Each new playground will be unique, with features selected based on the playground’s size and layout, as well as the needs of the particular school, Lee said. Green features will range from green roofs on storage sheds, to rain gardens and rain barrels, to artificial turf fields with a gravel base that allows stormwater to pass through and be absorbed into the ground.

Asphalt isn’t eliminated completely, Lee said. “You’ll still find it used on the basketball courts. But the courts are now pitched so stormwater runoff ends up in tree pits or on turf fields,” she said.

And students are involved in the design process, creating playgrounds with some unconventional elements alongside more traditional soccer and football fields. “Older [high school] students expressed an interest in spaces for hanging out, as well as fitness equipment geared for their age group,” Lee said. At some schools, student requests also resulted in the addition of outdoor ping pong tables and stages for impromptu performances.

High price tag results in unexpected benefits

The price tag for approximately 4050 m2 (1 ac) of new playgrounds is not cheap; each one is expected to cost $1 million or more. But one of the best things about the program is that those costs are spread across multiple organizations, Lee said.

DEP is paying for the turf-fields and gravel that promote drainage with a $5 million contribution to the program each year, according to DEP Commissioner Carter Strickland. “These projects will also help raise awareness in the next generation of New Yorkers about the connection between … fields that absorb stormwater and a cleaner harbor,” he said.

The New York City Department of Education also is chipping in to purchase the track and playground equipment, while landscape architecture, soil testing, and play design are funded by The Trust for Public Land. Corporate and private donors are stepping up to help as well. “These partnerships make the projects possible,” Lee said.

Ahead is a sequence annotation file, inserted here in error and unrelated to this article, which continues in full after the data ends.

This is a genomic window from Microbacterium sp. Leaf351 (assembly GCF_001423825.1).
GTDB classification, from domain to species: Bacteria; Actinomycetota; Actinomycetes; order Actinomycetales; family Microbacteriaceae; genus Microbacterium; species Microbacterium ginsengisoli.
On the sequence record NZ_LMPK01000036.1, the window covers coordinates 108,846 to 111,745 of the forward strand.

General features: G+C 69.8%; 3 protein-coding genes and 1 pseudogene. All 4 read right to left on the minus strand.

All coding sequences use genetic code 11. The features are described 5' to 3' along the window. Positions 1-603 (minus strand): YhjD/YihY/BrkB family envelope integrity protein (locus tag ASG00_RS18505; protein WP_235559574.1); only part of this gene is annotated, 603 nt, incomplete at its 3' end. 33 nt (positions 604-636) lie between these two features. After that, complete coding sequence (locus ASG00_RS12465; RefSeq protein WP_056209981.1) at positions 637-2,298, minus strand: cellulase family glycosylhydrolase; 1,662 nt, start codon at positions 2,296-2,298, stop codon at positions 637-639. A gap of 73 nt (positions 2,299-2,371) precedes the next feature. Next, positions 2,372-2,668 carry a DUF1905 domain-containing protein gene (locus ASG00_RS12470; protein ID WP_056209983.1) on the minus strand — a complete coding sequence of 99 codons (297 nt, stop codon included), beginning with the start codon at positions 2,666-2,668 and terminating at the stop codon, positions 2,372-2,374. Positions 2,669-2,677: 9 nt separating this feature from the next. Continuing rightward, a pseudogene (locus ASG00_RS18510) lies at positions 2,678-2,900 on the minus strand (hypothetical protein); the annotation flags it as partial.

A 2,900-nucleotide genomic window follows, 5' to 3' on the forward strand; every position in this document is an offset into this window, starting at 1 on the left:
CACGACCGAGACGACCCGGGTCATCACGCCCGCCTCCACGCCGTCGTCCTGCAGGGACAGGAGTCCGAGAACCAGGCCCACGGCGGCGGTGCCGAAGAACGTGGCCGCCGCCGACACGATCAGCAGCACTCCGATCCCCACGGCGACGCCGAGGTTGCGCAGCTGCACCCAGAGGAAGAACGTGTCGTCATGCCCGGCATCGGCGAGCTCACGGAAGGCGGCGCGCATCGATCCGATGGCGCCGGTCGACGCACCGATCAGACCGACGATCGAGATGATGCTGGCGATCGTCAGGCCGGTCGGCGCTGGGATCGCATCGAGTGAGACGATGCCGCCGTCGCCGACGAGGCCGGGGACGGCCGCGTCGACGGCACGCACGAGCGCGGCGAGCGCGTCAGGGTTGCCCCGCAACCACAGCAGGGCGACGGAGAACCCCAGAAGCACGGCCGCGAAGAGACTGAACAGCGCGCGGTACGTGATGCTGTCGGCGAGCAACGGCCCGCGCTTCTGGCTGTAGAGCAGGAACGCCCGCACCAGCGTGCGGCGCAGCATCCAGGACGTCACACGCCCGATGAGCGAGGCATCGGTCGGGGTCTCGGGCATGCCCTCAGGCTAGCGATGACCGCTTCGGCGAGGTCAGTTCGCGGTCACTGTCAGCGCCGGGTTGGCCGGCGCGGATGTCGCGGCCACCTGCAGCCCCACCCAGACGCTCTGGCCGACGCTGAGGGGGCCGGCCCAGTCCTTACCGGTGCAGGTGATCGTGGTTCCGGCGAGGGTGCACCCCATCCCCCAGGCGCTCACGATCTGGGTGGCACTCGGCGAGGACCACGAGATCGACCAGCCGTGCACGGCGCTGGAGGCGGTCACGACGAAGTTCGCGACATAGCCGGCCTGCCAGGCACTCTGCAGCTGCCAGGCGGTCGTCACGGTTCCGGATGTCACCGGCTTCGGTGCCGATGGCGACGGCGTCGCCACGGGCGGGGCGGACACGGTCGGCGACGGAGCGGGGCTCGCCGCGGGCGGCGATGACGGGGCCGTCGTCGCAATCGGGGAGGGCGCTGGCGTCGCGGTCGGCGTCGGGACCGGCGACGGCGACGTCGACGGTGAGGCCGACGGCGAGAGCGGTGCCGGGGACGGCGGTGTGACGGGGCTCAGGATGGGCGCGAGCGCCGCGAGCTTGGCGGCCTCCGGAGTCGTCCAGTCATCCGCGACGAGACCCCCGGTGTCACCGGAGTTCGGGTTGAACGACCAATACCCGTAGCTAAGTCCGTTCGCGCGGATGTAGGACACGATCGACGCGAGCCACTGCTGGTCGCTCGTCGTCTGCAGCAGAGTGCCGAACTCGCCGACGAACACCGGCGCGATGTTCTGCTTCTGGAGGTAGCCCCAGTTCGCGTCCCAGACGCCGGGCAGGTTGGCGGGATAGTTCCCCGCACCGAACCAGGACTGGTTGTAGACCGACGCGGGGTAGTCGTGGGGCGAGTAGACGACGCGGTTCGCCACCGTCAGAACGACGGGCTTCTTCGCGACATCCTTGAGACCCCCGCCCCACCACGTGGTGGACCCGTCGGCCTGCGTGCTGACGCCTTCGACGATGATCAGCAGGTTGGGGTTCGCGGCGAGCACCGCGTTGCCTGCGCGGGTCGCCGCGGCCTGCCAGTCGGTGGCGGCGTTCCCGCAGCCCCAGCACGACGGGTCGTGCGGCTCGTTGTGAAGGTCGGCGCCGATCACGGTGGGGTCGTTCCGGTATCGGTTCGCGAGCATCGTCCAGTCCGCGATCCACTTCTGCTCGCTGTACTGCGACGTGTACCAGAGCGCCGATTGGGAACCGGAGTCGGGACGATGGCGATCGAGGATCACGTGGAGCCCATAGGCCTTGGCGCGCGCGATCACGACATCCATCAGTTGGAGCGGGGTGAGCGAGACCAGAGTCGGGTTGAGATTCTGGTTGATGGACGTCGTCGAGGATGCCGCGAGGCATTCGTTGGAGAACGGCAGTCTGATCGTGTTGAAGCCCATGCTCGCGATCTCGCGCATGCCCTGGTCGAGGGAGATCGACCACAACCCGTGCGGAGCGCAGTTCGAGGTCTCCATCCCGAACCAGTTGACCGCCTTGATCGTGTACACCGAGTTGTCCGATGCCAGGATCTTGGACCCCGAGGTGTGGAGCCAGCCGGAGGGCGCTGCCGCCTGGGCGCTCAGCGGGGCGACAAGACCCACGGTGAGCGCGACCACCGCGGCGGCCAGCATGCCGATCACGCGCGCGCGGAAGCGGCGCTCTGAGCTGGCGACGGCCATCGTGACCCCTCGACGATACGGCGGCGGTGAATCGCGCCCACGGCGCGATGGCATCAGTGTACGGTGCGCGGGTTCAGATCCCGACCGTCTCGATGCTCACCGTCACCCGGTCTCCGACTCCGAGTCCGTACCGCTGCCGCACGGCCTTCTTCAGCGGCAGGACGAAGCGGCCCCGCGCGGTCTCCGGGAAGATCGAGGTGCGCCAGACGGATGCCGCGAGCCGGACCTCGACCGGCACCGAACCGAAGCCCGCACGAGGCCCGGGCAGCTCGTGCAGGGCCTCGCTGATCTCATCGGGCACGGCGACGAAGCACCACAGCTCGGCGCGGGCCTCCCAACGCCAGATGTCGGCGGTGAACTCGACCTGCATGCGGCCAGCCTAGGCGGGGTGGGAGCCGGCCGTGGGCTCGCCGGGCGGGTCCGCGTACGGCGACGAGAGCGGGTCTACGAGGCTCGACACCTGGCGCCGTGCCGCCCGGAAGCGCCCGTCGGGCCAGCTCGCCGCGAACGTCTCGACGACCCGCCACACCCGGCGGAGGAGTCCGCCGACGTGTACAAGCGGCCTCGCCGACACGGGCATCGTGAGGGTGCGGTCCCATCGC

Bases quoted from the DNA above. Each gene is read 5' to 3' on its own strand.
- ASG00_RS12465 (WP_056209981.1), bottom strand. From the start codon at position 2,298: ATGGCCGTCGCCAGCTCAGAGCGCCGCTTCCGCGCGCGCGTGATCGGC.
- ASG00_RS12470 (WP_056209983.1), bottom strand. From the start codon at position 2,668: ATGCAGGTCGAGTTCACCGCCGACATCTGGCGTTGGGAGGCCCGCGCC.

The amount of stormwater each playground collects will vary, but is expected to average between 1140 m3 to 1890 m3 (300,000 gal to 500,000 gal) per year. But payback for the playgrounds should not be measured only by the amount of stormwater they keep out of the city’s sewers, Lee said.

Three Brooklyn schools where the playgrounds already are installed have reported a decline in student tardiness. “We’re told the children are now more anxious to get to school so they can play before class starts,” Lee said.

New playground features also are helping to get some formerly sedentary children moving. “Before, some children just stood by a fence throughout recess. Now they have a stage where they can sing and dance. Students that might have been inclined to fight can now expend energy by running around the track,” Lee said.

Students also are learning about plant life, and are being called on to water and weed the gardens. “These students typically live in apartments that have no backyard,” Lee said. “With these gardens, they are learning to dig and plant. It’s good for them to see where strawberries really come from.”

Plus, now there is an abundance of soft grass and a corresponding decline in skinned knees. As any parent will tell you: you cannot put a price on that.

Mary Bufe, WEF Highlights